If you’re looking to purchase your first buy-to-let property, here’s what to look for and how to understand if you’ve found the right one.

If you’re an aspiring landlord and looking to get into property investment in the near future, the most important thing is ensuring that you find the right property to kick off your portfolio. But it’s not as simple as making an offer and finding a tenant – there are many factors you need to consider before beginning your buy-to-let journey, to maximise your chances of success.

It’s well-documented that there is a shortage of rental properties available to tenants across the UK currently, but especially in Edinburgh. UK averages show that a rental property now receives three time more enquiries from prospective tenants than in 2019, and many Edinburgh-based lettings agencies would agree anecdotally, demonstrating the opportunity available to potential landlords looking to embark on a buy-to-let investment.

The first thing to consider is your budget, and your finances. Speak to an independent mortgage adviser to ascertain your financial situation; they can advise you on the best buy-to-let mortgage to suit your individual circumstances. There are different types of financing available for landlords, so it’s best to speak to the professionals to find the right option for you. Lenders can often base how much you can borrow on how much rent you will charge, so planning, research and financial forecasting is required, to make sure your expected rental income will cover the mortgage repayments and any other expenses, such as factor fees or insurances.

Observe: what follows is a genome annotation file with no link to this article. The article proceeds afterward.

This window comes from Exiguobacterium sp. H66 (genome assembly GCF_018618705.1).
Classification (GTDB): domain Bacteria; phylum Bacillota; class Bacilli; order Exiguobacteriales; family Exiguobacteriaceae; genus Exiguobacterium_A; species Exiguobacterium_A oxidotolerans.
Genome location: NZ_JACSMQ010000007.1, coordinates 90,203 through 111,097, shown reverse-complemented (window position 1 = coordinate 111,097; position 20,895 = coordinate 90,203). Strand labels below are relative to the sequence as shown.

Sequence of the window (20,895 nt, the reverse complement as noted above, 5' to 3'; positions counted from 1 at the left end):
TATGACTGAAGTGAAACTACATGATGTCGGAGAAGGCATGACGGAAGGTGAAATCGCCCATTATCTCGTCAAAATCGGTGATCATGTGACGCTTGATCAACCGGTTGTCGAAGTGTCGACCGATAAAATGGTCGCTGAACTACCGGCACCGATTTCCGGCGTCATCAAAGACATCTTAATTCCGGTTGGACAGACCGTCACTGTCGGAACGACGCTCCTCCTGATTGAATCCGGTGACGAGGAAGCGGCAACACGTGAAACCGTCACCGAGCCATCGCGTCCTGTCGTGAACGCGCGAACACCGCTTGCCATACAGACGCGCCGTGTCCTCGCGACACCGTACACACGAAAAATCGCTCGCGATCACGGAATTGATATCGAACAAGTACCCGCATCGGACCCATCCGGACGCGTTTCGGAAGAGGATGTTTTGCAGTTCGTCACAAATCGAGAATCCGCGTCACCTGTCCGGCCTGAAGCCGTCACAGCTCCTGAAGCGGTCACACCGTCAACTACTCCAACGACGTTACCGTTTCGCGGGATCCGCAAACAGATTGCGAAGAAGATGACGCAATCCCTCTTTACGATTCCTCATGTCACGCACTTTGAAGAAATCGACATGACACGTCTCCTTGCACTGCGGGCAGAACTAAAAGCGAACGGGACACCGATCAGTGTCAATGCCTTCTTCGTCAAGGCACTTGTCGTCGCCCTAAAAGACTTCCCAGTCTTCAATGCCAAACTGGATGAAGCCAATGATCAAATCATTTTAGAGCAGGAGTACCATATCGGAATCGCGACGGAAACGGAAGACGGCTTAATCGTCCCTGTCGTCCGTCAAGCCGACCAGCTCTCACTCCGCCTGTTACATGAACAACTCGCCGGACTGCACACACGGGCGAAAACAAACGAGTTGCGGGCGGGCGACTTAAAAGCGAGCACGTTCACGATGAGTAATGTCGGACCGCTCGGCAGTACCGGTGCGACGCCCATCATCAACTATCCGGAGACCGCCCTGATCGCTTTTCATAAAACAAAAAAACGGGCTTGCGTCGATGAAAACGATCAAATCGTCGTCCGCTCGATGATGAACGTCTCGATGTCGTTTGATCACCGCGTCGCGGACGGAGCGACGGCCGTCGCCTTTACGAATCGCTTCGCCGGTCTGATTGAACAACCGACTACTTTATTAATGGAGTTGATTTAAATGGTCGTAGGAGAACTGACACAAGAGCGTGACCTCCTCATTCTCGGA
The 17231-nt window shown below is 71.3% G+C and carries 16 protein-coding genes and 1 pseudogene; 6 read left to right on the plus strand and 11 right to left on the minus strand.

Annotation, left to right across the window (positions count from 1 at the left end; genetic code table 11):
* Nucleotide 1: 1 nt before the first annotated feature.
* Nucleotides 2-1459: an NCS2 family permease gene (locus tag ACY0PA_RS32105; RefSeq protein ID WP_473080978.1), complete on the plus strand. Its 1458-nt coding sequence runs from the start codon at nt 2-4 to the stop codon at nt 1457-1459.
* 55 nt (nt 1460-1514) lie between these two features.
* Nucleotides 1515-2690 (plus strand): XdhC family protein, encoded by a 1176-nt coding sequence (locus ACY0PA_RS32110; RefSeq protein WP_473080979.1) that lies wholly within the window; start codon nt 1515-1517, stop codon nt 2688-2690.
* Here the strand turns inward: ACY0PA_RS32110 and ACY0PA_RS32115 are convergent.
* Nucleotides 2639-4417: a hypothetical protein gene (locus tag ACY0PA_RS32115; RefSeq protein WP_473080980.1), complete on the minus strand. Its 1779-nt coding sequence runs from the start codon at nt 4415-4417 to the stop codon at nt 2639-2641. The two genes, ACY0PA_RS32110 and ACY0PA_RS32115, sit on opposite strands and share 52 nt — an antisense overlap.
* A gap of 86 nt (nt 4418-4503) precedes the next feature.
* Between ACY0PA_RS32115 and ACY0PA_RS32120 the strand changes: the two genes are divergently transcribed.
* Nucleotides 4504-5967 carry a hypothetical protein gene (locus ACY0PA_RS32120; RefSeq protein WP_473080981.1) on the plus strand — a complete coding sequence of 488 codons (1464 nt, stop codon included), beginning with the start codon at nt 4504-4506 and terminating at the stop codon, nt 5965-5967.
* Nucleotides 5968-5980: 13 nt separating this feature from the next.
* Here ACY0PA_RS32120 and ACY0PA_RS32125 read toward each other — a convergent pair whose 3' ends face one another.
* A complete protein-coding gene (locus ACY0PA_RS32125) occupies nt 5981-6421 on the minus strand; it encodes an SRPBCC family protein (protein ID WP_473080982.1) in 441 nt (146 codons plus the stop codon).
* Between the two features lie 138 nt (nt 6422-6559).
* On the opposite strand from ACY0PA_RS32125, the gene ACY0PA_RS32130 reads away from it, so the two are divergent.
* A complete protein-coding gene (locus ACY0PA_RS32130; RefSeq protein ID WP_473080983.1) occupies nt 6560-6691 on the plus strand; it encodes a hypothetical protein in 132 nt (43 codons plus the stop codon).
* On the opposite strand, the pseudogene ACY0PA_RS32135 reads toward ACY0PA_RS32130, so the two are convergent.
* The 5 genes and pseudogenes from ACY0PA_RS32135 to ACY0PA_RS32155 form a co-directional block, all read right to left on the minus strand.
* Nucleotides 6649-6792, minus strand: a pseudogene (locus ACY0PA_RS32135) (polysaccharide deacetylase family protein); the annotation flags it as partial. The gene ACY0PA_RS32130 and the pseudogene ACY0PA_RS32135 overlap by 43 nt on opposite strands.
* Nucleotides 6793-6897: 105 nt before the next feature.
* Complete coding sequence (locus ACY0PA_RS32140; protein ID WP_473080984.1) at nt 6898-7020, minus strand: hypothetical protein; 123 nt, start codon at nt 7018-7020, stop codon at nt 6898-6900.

Next, you need to think about what you’re looking to gain out of a property investment. Are you more interested in rental yield, or capital growth? Knowing this will help you decide on the kind of property you want to buy, or the area you want to buy in, and can change depending on how long- or short-term you want your investment to be. Rental yield refers to the regular income you will receive from the rent, while capital growth refers to the likelihood of the property’s value increasing over a period of time.

The area you want to buy in is a hugely important decision, as it affects both your budget and the kind of tenant you will likely rent to. A larger property in a popular suburb may attract family tenants, while a smaller, cheaper property in a city centre hotspot will likely draw in young professionals or even student renters. Once you’ve ascertained your budget, you’ll have a stronger idea of the locations you can afford, for the type of property you want to buy.

You also need to think about the size and condition of the property you’re purchasing. A smaller property will have a lower initial outlay, but you can therefore charge less rent – of course, a larger property will be more expensive to purchase, but the rental yields will be higher too. You may find a property that needs work will be much cheaper than a turnkey home, but do you have the funds and the time available to commit to repairs or maintenance work? A property that may require some inexpensive upgrades, such as a fresh coat of paint or new flooring, may be easier to maintain than a full-scale renovation, even if its sale price appears to be a bargain.

Think about how easily-maintained a property will be when you’re viewing too: period features and ornate details are wonderful and will certainly appeal to tenants but can be costly to repair or preserve. A home that can be a clean, bright, warm but blank canvas is ideal, to keep maintenance manageable for you, while allowing your tenant to make the space feel like their own home.

Finally, consider appointing a letting agency to handle your investment. Very few landlords have the time to commit to managing their property and keeping up with the regularly changing legislation, which is where a letting agency can help. A professional and experienced agency will handle everything, from creating inventories and advising on rental rates, to finding tenants, organising inspections, and managing move-outs, all while keeping a close eye on your investment and keeping you up to date with your responsibilities as a landlord.